This project has been commissioned by the Victoria and Albert Museum for the Food bigger than the plate exhibition.
Five cheeses have been maturing in a specially-created ‘cheese cave’ at Open Cell, a biolab in West London, ready for display in the V&A’s FOOD exhibition. What’s special about these cheeses is that they have been made with bacteria harvested from the skin (armpits, toes, belly button, nostrils) of some well-known personalities. It might sound a bit gross – but bear with us! Making ‘human cheese’ is a fascinating journey into the world of microbes, from their culinary importance to the vital role they play in how our bodies work.
For the past few months, five cheeses have been maturing in a specially-created ‘cheese cave’ at Open Cell, a biolab in West London, ready for display in the V&A’s FOOD exhibition. What’s special about these cheeses is that they have been made with bacteria harvested from the skin (armpits, toes, belly button, nostrils) of some well-known personalities. It might sound a bit gross – but bear with us! Making ‘human cheese’ is a fascinating journey into the world of microbes, from their culinary importance to the vital role they play in how our bodies work.
The form and flavour of different cheeses depend on the bacteria used at the beginning (the ‘starter culture’) and how the cheesemaker manages the microbial communities that grow on the cheese as it matures. Traditionally the ‘starter’ bacteria comes from the first bit of milk from the cow’s udder which meant that each cheese was unique to a particular farm and cow. Today most cheeses use more uniform commercial strains of bacteria.
What inspired the ‘Selfmade’ project, originally conceived by Christina Agapakis (a synthetic biologist) and Sissel Tolaas (an artist who works with smell), is the fact that many of the microbes involved in cheesemaking bear a close relationship to those found on human skin. The similarities between cheese aromas and body odours are no coincidence. Whether we find these odours disgusting or delicious has a great deal to do with context and psychology. Desirable flavour notes in our favourite cheese can repel us when they are associated with the human body.
Making the ‘human cheeses’ followed the same basic process as ordinary cheese-making, except that the starter culture for each cheese was bacteria harvested from the skin of a particular individual, in this case musician and cheesemaker Alex James (Blur), who chose to be recreated as Cheshire cheese, chef Heston Blumenthal (comté cheese), British rapper Professor Green (mozzarella), baker and food writer Ruby Tandoh (stilton), and Madness frontman Suggs (cheddar). Starting with a skin swab, the bacteria was grown in the lab until there was enough to make the cheese, and in order to analyse which kinds of bacteria were growing. Once fully matured, each cheese will be a unique microbial portrait of the donor (while you are 99.9% identical to the person sitting next to you in terms of DNA, this is not true of your microbes, you might only share 10% similarity) – like a celebrity selfie in cheese form!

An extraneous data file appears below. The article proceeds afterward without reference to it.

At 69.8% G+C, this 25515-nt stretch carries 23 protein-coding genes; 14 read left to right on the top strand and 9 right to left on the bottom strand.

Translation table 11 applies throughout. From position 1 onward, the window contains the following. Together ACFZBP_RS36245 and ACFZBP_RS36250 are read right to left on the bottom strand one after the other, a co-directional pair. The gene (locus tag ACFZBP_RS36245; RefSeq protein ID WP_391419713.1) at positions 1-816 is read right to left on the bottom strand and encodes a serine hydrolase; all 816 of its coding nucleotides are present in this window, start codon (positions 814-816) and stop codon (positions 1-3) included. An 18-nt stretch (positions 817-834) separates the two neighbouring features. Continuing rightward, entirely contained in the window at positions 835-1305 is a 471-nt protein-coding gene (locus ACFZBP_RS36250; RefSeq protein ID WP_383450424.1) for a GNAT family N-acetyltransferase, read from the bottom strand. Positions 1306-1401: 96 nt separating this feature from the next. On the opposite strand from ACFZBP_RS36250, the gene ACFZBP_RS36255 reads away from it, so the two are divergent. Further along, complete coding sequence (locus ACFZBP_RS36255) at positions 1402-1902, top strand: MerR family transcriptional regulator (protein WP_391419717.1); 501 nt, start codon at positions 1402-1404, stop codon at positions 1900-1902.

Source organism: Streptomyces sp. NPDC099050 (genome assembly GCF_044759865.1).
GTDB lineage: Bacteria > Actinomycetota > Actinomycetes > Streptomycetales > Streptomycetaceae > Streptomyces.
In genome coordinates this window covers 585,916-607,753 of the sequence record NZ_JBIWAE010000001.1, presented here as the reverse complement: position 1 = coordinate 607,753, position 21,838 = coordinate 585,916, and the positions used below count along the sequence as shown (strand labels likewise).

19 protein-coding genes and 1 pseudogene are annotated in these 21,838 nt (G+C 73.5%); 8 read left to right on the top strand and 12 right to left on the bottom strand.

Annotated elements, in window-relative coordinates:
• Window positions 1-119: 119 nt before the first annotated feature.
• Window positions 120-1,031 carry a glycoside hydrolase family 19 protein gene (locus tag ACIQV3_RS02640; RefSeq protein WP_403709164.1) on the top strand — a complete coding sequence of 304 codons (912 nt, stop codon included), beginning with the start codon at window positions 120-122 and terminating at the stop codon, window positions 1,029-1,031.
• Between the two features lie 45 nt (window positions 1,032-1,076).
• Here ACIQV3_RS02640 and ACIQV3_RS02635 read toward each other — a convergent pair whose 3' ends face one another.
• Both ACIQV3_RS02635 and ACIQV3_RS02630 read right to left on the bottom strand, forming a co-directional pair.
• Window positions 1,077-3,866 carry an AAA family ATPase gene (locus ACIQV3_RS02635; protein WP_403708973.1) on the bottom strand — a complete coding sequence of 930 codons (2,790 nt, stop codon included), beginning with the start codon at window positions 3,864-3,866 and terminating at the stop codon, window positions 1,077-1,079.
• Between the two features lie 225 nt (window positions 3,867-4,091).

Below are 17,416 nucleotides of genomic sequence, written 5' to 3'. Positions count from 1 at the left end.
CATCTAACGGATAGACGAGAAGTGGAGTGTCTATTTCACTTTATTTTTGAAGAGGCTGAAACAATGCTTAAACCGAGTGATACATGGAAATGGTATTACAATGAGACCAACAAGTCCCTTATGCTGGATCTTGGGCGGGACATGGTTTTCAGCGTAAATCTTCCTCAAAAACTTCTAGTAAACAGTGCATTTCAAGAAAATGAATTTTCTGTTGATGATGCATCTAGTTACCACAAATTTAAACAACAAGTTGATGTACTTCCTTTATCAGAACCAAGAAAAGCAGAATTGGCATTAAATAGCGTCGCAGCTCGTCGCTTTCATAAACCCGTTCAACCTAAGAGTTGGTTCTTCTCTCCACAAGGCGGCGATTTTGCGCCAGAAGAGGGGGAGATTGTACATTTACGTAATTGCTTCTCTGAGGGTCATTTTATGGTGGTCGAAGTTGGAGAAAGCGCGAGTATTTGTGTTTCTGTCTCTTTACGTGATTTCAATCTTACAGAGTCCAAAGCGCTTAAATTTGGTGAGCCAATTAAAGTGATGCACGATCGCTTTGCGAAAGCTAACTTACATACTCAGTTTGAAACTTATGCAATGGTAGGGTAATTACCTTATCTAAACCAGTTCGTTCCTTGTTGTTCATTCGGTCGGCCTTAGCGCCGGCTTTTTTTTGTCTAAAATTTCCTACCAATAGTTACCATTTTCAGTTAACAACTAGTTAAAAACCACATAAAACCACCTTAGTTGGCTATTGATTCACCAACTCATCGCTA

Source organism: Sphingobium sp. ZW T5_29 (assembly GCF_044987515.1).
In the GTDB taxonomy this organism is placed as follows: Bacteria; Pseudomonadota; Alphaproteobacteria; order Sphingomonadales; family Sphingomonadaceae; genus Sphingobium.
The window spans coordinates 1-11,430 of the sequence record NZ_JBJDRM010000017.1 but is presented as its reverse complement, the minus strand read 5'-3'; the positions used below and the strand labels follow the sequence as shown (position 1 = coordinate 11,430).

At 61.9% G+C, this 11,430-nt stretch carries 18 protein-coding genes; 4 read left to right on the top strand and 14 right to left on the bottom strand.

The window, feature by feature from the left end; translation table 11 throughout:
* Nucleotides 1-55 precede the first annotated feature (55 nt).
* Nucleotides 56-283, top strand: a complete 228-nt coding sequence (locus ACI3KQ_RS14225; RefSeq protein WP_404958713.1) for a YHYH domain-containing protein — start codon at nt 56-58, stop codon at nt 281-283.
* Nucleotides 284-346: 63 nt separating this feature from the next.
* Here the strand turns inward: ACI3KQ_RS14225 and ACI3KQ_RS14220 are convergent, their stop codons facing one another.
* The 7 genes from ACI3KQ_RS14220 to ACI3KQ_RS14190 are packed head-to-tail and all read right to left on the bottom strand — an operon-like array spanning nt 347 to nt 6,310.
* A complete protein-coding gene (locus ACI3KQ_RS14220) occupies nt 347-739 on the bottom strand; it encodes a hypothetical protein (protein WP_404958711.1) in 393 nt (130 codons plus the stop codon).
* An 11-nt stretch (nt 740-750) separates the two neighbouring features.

Why do it?
Aside from proving that the microbes inhabiting our skin can do a good job of making cheese, what can we learn from doing it? The answer lies in challenging our squeamishness and enhancing our appreciation of the microbial world.
When scientists first saw microbes under the microscope in the 19th century, they realised that some of them were the cause of human illness. Processes for killing bacteria such as the pasteurisation of food and the sterilisation of medical instruments have prevented illness and saved countless human lives. But along with the bad bacteria, we routinely destroy many that may be crucial to our wellbeing.
Our bodies are teaming with microbes. We have ten times as many microbial cells as human ones. They interact with each other, performing different roles, helping to form us, feed us and protect us. It is now thought that the composition of our microbiome may even affect our mood, weight, intelligence and personality. And as scientists develop new techniques for studying microbes, the popular assumption that they are only a source of harm or embarrassment (unwanted smells) is giving way to a much more complex understanding of the extraordinary things they do for us.
So, is it edible?
The cheeses are being sequenced in the lab to find out exactly what species of bacteria they contain and whether they are edible in terms of food safety. Our skin is home to millions of bacteria, fungi and viruses that compose the skin microbiota, similar to those in our gut. The challenge is to identify the good bacteria and to eliminate the bad in order to get a cheese that hosts the right microbes to make it edible and tasty.